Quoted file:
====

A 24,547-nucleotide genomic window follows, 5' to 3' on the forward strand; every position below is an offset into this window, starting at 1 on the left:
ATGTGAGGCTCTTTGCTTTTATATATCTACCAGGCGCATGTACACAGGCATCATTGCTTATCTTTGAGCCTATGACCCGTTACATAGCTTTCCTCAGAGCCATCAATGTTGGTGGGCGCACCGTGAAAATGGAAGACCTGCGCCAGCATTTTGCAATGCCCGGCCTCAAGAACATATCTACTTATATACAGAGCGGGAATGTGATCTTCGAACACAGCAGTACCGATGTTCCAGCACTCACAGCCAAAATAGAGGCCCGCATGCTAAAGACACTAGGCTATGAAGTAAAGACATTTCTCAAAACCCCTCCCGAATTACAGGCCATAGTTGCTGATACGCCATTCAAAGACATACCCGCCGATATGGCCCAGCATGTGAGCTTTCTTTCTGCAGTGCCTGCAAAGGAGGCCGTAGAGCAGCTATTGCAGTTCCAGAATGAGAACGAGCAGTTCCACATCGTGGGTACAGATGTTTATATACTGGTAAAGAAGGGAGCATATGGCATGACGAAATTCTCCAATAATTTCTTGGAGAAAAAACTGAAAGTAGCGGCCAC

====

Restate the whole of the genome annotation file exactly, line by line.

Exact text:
A 24,547-nucleotide genomic window follows, 5' to 3' on the forward strand; every position below is an offset into this window, starting at 1 on the left:
ATGTGAGGCTCTTTGCTTTTATATATCTACCAGGCGCATGTACACAGGCATCATTGCTTATCTTTGAGCCTATGACCCGTTACATAGCTTTCCTCAGAGCCATCAATGTTGGTGGGCGCACCGTGAAAATGGAAGACCTGCGCCAGCATTTTGCAATGCCCGGCCTCAAGAACATATCTACTTATATACAGAGCGGGAATGTGATCTTCGAACACAGCAGTACCGATGTTCCAGCACTCACAGCCAAAATAGAGGCCCGCATGCTAAAGACACTAGGCTATGAAGTAAAGACATTTCTCAAAACCCCTCCCGAATTACAGGCCATAGTTGCTGATACGCCATTCAAAGACATACCCGCCGATATGGCCCAGCATGTGAGCTTTCTTTCTGCAGTGCCTGCAAAGGAGGCCGTAGAGCAGCTATTGCAGTTCCAGAATGAGAACGAGCAGTTCCACATCGTGGGTACAGATGTTTATATACTGGTAAAGAAGGGAGCATATGGCATGACGAAATTCTCCAATAATTTCTTGGAGAAAAAACTGAAAGTAGCGGCCAC